Tourists Shun Greece, Try Turkey August 9, 2010Posted by Yilan in Turkey, Yunanistan.
Tags: Greece, Turkey
In the big-money world of mass tourism, Greece’s woes are proving a boon for Turkey as vacationers vote with their flip-flops to avoid a country in financial crisis.
Greek hotels and tour operators have been slashing prices and scaling back staff in a bid to recoup, after TV images of street riots coupled with a strong euro earlier this year persuaded vacationers to book elsewhere.
That is bad news for Greece, which is already facing declining growth and budget deficits. Tourism makes up about 15% of the country’s gross domestic product, and many economists say this summer’s tourist season will be critical for a weakened economy that is forecast to shrink around 4% this year.
So far, tourism revenues are down almost 9% this year compared with the period in 2009—itself a bad year—according to the latest Bank of Greece data. In May, Athens hoteliers saw some 30,000 cancellations after protests rocked the capital, leaving three bank workers dead.
Meanwhile, just across the Aegean Sea in Greece’s longstanding rival Turkey, 2010 is shaping up as a record year for tourism. Popular beach resorts such as Antalya are straining to cope with overflowing hotels and bars. Revenues in the second quarter for the industry as a whole were up 7.4%, compared with last year, while passenger arrivals in the first half were up by a quarter, according to Turkey’s airport authority.
“For years we’d holiday for two weeks in Greece,” said George Lowe, a retired electrician from Manchester, in northern England, as he browsed souvenir shops with his wife in Antalya’s old town. “This year, with the bad headlines and the expense, it made us want to try somewhere else. Turkey seemed the logical option.”
The good news for Greece is that the worst appears to be over as price cuts and a calmer news cycle persuade late bookers to visit. Tourist arrivals have been rising lately, and for the first half to June are off just 3% from last year’s levels. Preliminary data for July show arrivals in select tourist hot spots, like the islands of Corfu and Rhodes, are up between 6% and 10% compared with last year. Officials hope annual tourism numbers will match 2009’s by the end of the year.
But tourist arrivals don’t tell the whole story. Hotel prices at Greek resorts are down from 20% to 30%. Prices at other tourist-oriented businesses—from rental-car shops to souvenir stands—are also lower. Greeks themselves, hit by government austerity measures, are cutting back.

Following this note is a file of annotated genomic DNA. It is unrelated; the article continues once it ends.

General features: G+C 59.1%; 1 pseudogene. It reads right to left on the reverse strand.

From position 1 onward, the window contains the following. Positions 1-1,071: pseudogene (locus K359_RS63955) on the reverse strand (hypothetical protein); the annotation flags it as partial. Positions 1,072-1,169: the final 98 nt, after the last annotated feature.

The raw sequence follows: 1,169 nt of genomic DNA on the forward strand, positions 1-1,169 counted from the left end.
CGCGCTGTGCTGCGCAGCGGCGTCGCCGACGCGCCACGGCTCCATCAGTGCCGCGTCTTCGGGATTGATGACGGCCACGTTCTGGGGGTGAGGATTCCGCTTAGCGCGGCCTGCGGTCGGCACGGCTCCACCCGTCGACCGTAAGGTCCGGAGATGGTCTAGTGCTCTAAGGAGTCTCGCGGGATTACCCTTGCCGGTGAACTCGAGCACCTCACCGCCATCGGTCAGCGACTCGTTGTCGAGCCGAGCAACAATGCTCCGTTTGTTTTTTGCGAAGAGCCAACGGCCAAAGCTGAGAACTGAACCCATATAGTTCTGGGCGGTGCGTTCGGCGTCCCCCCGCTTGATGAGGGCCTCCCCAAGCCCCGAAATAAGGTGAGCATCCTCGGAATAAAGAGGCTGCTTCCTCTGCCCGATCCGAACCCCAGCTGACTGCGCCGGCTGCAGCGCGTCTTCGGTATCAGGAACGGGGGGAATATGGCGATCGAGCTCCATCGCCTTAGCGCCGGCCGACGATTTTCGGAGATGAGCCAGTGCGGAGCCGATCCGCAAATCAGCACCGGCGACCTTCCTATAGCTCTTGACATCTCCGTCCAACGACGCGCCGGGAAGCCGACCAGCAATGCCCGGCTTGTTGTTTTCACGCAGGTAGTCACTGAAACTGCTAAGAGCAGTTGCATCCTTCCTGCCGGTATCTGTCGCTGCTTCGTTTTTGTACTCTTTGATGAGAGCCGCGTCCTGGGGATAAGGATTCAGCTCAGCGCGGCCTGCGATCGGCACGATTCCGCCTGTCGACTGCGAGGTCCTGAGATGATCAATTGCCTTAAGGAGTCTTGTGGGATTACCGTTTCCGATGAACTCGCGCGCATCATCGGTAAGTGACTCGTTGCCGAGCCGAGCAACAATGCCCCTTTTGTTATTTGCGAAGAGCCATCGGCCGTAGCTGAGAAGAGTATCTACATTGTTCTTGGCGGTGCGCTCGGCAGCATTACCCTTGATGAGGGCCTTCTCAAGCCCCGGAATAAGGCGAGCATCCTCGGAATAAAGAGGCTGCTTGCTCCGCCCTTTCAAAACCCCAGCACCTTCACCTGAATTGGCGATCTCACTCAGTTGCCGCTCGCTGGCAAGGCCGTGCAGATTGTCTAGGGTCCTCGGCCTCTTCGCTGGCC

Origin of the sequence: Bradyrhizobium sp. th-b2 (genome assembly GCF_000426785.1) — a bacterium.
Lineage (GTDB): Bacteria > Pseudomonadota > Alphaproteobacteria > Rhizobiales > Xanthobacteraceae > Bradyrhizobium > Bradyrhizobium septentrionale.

“If you take into account the roughly 12% revenue decline we saw last year, Greek tourism in these two years has seen a 20% reduction in income. That’s a very big number,” said Andreas Andreadis, president of the Panhellenic Hoteliers Federation.
Greece, with its ancient monuments and sunny Mediterranean climate, is one of the world’s top 20 tourist destinations, attracting some 14.9 million tourists last year.
But vacationers can find the same blue waters, ancient Greek ruins and similar food just a few miles away from many of the Greek islands, in Turkey, which is riding a wave of benign economic news. In 2009, Turkey attracted 27 million tourists, a roughly 3% increase, according to official statistics. This year, Turkey’s economy is forecast to grow 5% to 6%, and its resorts see opportunity in the crisis experienced by such tourism hot spots as Spain and Portugal.
“We have everything the other European resorts have here: sunshine, history and tourism infrastructure, only cheaper,” says Erdem Yilmaz, a restaurant owner in this ancient city’s old town. Antalya was settled by Greeks, Romans and before them Hittites, a civilization that occupied much of modern Turkey.
Tourist associations say Istanbul and smaller cities near the border with Syria also are profiting from a doubling of the number of free-spending tourists from the Arab world, a consequence of Ankara’s warmer relations and newly visa-free regimes with its Middle Eastern neighbors, analysts say.
Also arriving in record numbers are vacationers such as Mr. and Mrs. Lowe from the United Kingdom, who saw the pound plunge against the euro late last year—when many summer bookings are made—causing euro-zone destinations to look expensive and Turkey, by comparison, cheap.
This tourism trend appears to have more than made up for the loss of revenue from Israeli tourists, who are avoiding Turkish resorts in the wake of the clash on board a Gaza-bound aid ship on May 31, in which Israeli commandos shot dead nine activists from Turkey. According to figures posted on Turkey’s Tourism and Culture Ministry website Thursday, only 2,600 Israelis visited Turkey in June, compared with just over 27,000 in June 2009.
Turkey has other challenges to overcome, including a reignited domestic conflict with Kurdish insurgents, who have threatened to hit Turkish urban centers and tourist resorts. That threat hasn’t materialized yet, but the pace of terrorist attacks along Turkey’s borders has risen significantly since the spring.
Tour-business owners are hopeful they can turn Europe’s economic woes into opportunity. Arman Zehnder, a cosmetic surgeon from Bern, Switzerland, agrees. He is planning to open a business in Antalya for the rising number of foreign tourists and wealthy Turks.
“If you look at Spanish resorts there’s declining demand and cosmetic-surgery businesses everywhere,” said Dr. Zehnder, contrasting that with Turkey’s growing economy. “It could be a lucrative market.”